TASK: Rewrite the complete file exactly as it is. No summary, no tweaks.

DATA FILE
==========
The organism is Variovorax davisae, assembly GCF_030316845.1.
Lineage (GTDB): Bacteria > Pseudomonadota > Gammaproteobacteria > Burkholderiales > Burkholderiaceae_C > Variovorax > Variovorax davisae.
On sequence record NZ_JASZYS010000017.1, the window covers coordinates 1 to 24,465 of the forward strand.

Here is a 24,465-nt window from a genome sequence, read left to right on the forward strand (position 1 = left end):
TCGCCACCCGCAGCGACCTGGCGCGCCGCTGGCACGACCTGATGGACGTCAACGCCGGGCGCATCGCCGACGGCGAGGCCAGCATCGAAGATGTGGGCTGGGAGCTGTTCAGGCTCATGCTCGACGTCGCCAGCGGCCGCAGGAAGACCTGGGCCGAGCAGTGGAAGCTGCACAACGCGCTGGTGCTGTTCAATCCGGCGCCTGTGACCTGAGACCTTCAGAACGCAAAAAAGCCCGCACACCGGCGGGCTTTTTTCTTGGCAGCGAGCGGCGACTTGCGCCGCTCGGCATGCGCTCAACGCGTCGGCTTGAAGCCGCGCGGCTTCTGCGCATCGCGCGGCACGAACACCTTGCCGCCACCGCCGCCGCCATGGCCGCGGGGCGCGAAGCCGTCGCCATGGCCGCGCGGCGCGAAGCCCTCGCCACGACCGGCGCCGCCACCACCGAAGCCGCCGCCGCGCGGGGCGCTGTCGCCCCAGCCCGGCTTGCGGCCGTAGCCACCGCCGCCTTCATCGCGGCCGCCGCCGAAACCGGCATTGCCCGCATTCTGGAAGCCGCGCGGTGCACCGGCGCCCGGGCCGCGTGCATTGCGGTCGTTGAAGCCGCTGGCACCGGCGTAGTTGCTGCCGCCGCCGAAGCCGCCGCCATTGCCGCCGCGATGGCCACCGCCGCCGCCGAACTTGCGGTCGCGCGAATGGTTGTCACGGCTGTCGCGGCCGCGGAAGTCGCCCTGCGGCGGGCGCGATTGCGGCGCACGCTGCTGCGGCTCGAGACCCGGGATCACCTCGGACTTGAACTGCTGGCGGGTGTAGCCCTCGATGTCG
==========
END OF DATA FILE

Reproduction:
The organism is Variovorax davisae, assembly GCF_030316845.1.
Lineage (GTDB): Bacteria > Pseudomonadota > Gammaproteobacteria > Burkholderiales > Burkholderiaceae_C > Variovorax > Variovorax davisae.
On sequence record NZ_JASZYS010000017.1, the window covers coordinates 1 to 24,465 of the forward strand.

Here is a 24,465-nt window from a genome sequence, read left to right on the forward strand (position 1 = left end):
TCGCCACCCGCAGCGACCTGGCGCGCCGCTGGCACGACCTGATGGACGTCAACGCCGGGCGCATCGCCGACGGCGAGGCCAGCATCGAAGATGTGGGCTGGGAGCTGTTCAGGCTCATGCTCGACGTCGCCAGCGGCCGCAGGAAGACCTGGGCCGAGCAGTGGAAGCTGCACAACGCGCTGGTGCTGTTCAATCCGGCGCCTGTGACCTGAGACCTTCAGAACGCAAAAAAGCCCGCACACCGGCGGGCTTTTTTCTTGGCAGCGAGCGGCGACTTGCGCCGCTCGGCATGCGCTCAACGCGTCGGCTTGAAGCCGCGCGGCTTCTGCGCATCGCGCGGCACGAACACCTTGCCGCCACCGCCGCCGCCATGGCCGCGGGGCGCGAAGCCGTCGCCATGGCCGCGCGGCGCGAAGCCCTCGCCACGACCGGCGCCGCCACCACCGAAGCCGCCGCCGCGCGGGGCGCTGTCGCCCCAGCCCGGCTTGCGGCCGTAGCCACCGCCGCCTTCATCGCGGCCGCCGCCGAAACCGGCATTGCCCGCATTCTGGAAGCCGCGCGGTGCACCGGCGCCCGGGCCGCGTGCATTGCGGTCGTTGAAGCCGCTGGCACCGGCGTAGTTGCTGCCGCCGCCGAAGCCGCCGCCATTGCCGCCGCGATGGCCACCGCCGCCGCCGAACTTGCGGTCGCGCGAATGGTTGTCACGGCTGTCGCGGCCGCGGAAGTCGCCCTGCGGCGGGCGCGATTGCGGCGCACGCTGCTGCGGCTCGAGACCCGGGATCACCTCGGACTTGAACTGCTGGCGGGTGTAGCCCTCGATGTCG